IN SUMMARY. To deny that rent control is destructive is as intelligent and scientific a statement as endorsing homeopathy, saying vaccines cause autism, and that global warming is caused primarily by sunspots: It's a false statement that is at odds with the scientific consensus, and it leads to destructive public policies.
If you're going to offer a rebuttal, may I ask that you perform some original thought, rather than doing a copy-paste from a website? Unless, of course, you are Prof. Block himself.
First: This is XKCD 386 here. There are limits to how much I care about you. http://xkcd.com/386/
Second: it's a dispute about matters of fact. Originality per se has no meaning here. Accuracy does.
Now, what you may ask is that I issue better citations in the future. Of course, in this case a citation is just a courtesy, since we're in an two-bit good-for-nothing zero-impact argument on stinkin' Hacker News which no one will care about in a week. But there's no reason to be discourteous if you can help it. So apologies, Walter.
In other words; your lack of transparency about your citations is a signal that you lack both originality and accuracy.
Finally; the page you link to is created/funded by an organization that Al Gore had this to say about: "These groups are not providing unbiased judicial education. They are giving multithousand-dollar vacations to federal judges to promote their radical right-wing agenda at the expense of the public interest."
I am aware of people who are opposed to Google for other reasons - e.g. privacy advocates. I am not aware of substantial numbers of them engaging in anti-Google-bus protests in San Francisco; their protests have different characteristics.
And yes, I called them both "leftist" and "commie". I contend that this summary is accurate, and that many of these protestors would gladly admit to embracing leftism and either support or express sympathy for communism. As the US remains substantially a free country, these are positions that they may legitimately hold while remaining political actors, regardless of the accuracy of the world-view that these actors hold, and regardless of the potential negative impact of these policies if implemented.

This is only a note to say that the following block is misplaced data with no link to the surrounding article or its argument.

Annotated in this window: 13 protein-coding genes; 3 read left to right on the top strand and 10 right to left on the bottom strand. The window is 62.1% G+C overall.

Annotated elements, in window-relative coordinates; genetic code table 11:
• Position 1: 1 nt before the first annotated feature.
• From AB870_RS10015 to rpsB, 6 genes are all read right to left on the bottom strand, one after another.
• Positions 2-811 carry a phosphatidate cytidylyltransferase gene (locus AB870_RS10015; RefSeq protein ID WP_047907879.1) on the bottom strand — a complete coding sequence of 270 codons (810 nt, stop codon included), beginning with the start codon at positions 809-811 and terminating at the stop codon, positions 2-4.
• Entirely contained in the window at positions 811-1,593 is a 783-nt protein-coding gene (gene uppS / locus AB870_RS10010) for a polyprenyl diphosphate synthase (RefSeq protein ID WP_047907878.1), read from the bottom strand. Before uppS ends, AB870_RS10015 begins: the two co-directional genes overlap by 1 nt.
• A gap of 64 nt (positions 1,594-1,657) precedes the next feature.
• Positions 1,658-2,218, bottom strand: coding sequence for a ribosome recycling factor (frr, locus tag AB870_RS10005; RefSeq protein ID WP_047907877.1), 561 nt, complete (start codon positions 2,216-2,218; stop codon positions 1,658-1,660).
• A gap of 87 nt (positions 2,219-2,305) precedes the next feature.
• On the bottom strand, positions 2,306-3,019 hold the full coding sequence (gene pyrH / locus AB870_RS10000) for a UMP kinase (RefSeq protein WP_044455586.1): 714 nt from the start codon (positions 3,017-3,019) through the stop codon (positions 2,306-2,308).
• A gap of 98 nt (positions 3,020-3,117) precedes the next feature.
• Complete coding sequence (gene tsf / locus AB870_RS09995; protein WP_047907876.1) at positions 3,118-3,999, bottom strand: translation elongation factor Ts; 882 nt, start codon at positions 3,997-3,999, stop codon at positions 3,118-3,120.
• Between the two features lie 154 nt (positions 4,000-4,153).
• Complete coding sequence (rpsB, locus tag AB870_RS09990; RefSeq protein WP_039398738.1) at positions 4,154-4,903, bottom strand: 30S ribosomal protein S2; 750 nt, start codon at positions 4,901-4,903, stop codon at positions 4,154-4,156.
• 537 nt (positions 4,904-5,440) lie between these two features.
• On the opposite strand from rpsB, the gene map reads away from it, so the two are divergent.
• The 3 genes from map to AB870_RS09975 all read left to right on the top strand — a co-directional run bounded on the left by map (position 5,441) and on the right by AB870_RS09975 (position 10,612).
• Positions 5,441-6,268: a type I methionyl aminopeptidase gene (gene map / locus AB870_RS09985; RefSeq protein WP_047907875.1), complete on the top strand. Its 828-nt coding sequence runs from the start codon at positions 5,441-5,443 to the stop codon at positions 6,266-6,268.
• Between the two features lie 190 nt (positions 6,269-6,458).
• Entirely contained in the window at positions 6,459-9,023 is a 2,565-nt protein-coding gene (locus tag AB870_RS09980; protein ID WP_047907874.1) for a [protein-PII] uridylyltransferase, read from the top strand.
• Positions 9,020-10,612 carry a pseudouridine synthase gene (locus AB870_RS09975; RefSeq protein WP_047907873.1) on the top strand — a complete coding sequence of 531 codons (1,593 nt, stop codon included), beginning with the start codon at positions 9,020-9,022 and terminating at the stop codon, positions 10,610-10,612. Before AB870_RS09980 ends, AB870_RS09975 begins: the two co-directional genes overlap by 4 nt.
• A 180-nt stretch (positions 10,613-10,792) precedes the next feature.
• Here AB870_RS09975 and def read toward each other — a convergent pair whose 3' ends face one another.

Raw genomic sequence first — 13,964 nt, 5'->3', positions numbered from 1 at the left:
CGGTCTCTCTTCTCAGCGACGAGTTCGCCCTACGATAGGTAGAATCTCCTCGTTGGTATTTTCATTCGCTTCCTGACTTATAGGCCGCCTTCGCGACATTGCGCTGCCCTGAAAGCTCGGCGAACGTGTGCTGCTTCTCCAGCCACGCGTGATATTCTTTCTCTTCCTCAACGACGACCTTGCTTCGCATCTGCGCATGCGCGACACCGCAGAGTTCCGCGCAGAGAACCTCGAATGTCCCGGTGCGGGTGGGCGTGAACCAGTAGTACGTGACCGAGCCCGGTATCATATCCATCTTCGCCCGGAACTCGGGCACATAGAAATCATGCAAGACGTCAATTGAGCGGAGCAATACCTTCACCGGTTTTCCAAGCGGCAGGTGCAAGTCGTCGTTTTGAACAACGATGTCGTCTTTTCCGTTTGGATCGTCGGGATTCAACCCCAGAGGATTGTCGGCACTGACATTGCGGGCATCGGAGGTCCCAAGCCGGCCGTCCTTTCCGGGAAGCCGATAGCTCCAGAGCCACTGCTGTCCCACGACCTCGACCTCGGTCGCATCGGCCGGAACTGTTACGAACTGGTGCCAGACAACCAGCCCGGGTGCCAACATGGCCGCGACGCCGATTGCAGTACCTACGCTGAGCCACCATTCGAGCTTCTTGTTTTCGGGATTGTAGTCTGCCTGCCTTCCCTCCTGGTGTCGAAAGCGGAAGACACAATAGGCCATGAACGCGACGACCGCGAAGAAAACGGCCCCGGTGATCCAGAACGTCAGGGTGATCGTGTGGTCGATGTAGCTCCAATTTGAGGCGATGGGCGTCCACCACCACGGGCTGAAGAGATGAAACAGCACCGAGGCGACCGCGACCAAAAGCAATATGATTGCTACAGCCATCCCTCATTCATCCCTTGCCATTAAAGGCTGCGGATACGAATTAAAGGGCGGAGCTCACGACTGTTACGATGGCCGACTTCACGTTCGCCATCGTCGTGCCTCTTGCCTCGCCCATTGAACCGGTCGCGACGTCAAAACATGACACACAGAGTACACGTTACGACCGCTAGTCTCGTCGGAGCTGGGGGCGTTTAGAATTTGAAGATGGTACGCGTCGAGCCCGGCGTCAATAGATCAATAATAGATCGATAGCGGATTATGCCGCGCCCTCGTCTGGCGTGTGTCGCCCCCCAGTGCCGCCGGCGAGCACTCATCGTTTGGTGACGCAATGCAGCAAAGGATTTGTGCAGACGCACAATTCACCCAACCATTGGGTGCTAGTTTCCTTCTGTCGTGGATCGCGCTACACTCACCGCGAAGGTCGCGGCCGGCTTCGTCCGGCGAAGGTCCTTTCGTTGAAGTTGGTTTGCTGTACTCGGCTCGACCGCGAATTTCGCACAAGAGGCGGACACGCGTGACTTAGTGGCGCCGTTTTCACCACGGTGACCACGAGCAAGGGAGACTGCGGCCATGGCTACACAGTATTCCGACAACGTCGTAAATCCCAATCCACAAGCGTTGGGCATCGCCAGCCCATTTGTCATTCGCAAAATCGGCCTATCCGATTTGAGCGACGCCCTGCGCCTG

If you're really interested in people who are impugning others as invalid political actors, you should complain about Cuomo and Bill de Blasio for overtly saying that conservatives aren't welcome in the state of New York.
I think what the OP is saying is that people who oppose Google are also opposing the rights of landlords and other renters to get into free agreements. The fair market price of apartments in SF has been kept artificially low via legislation and gradually this is changing.
If he wants to be taken seriously he should avoid using those terms in that manner.
1) They want Google to have to pay the city a reasonable fee to operate buses.
2) It's easy to say, "they're renting and have no right to live there." To throw people out because they no longer make enough money to keep up with skyrocketing rent costs is to say that you care more about money than community. It's very close minded and expressly business oriented to think that there's no reason people should have living situation security.
Secondly, where are all the protests against Twitters highly subsidized dedicated Muni bus? That's costing an arm and a leg, on top of the huge payroll tax break the city threw at Twitter so they wouldn't leave. Twitter people get paid, too (although God knows why; the company barely has any revenue), and are running up the rents in the Mission just as much as anyone else.
1) The decision to rent vs own is not as clear cut as you are making it. Google a bit - there is actually a lot of debate on this, because it makes a lot of financial sense.
2) If you feel that people deserve the fruits of their labor, this statement is hypocritical. Perhaps there is some assumption that this literally only means dollars - but I don't actually think so. A sense of home, a community, and personally satisfying lifestyle all require effort and work. They are hard or impossible to just purchase with dollars, but they are the fruits of labor none-the-less. This is being disrupted and taken on a mass scale by those who have more resources in dollars. I don't have a solution, but saying "fuck you i have more money and therefore you don't deserve those things you worked for" is not it.
3) Chicago has a lot of high rent/value property. It also has plenty of places one can live reasonably well on salary that isn't "tech worker" high. In fact those places are even cheaper than a lot of the suburbs. Those places aren't impossible to find either. On top of that there is a good public transit system that actually makes getting around the city pretty easy.
First: choose to rent? You're suggesting that they've just decided to gamble away their savings on questionable investments, rather than choosing to purchase an apartment in San Francisco?